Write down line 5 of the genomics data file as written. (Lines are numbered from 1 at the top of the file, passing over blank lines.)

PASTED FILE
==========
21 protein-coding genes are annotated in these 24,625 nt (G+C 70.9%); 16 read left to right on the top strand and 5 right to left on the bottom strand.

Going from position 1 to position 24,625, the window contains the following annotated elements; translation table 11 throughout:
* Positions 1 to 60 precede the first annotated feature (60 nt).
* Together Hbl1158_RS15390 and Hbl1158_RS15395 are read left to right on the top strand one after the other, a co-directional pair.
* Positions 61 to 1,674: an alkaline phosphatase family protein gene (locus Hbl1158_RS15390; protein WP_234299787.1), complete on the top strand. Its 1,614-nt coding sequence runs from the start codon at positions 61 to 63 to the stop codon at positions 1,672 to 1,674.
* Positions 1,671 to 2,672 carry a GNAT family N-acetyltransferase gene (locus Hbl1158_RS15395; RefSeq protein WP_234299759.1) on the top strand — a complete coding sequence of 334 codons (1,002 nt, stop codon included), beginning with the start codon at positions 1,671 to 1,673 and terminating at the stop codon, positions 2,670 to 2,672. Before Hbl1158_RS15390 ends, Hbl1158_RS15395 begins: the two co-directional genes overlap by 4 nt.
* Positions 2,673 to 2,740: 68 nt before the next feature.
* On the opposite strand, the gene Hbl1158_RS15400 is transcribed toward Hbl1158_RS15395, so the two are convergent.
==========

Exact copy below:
* Positions 61 to 1,674: an alkaline phosphatase family protein gene (locus Hbl1158_RS15390; protein WP_234299787.1), complete on the top strand. Its 1,614-nt coding sequence runs from the start codon at positions 61 to 63 to the stop codon at positions 1,672 to 1,674.